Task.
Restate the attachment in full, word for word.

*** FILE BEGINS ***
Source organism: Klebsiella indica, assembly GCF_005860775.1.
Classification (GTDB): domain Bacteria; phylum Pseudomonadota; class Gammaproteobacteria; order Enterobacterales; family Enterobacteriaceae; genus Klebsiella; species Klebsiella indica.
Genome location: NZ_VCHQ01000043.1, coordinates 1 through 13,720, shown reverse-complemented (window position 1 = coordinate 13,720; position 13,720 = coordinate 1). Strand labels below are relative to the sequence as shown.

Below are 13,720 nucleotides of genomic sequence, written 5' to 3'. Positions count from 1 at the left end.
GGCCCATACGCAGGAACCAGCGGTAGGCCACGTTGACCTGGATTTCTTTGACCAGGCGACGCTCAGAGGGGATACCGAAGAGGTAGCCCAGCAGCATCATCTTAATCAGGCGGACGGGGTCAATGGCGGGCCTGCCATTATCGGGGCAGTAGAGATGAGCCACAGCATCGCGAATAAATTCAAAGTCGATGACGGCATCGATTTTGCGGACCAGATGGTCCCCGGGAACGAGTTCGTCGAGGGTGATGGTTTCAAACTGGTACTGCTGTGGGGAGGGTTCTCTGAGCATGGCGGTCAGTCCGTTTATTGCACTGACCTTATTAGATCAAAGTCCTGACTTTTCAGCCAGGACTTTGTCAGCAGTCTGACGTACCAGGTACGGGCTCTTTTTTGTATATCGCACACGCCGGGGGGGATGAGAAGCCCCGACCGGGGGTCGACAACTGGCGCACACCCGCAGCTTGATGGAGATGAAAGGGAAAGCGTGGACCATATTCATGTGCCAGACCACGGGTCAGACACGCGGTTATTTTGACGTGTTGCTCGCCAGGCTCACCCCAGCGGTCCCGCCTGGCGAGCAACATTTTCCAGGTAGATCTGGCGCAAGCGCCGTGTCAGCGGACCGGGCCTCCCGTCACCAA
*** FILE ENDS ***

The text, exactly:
Source organism: Klebsiella indica, assembly GCF_005860775.1.
Classification (GTDB): domain Bacteria; phylum Pseudomonadota; class Gammaproteobacteria; order Enterobacterales; family Enterobacteriaceae; genus Klebsiella; species Klebsiella indica.
Genome location: NZ_VCHQ01000043.1, coordinates 1 through 13,720, shown reverse-complemented (window position 1 = coordinate 13,720; position 13,720 = coordinate 1). Strand labels below are relative to the sequence as shown.

Below are 13,720 nucleotides of genomic sequence, written 5' to 3'. Positions count from 1 at the left end.
GGCCCATACGCAGGAACCAGCGGTAGGCCACGTTGACCTGGATTTCTTTGACCAGGCGACGCTCAGAGGGGATACCGAAGAGGTAGCCCAGCAGCATCATCTTAATCAGGCGGACGGGGTCAATGGCGGGCCTGCCATTATCGGGGCAGTAGAGATGAGCCACAGCATCGCGAATAAATTCAAAGTCGATGACGGCATCGATTTTGCGGACCAGATGGTCCCCGGGAACGAGTTCGTCGAGGGTGATGGTTTCAAACTGGTACTGCTGTGGGGAGGGTTCTCTGAGCATGGCGGTCAGTCCGTTTATTGCACTGACCTTATTAGATCAAAGTCCTGACTTTTCAGCCAGGACTTTGTCAGCAGTCTGACGTACCAGGTACGGGCTCTTTTTTGTATATCGCACACGCCGGGGGGGATGAGAAGCCCCGACCGGGGGTCGACAACTGGCGCACACCCGCAGCTTGATGGAGATGAAAGGGAAAGCGTGGACCATATTCATGTGCCAGACCACGGGTCAGACACGCGGTTATTTTGACGTGTTGCTCGCCAGGCTCACCCCAGCGGTCCCGCCTGGCGAGCAACATTTTCCAGGTAGATCTGGCGCAAGCGCCGTGTCAGCGGACCGGGCCTCCCGTCACCAA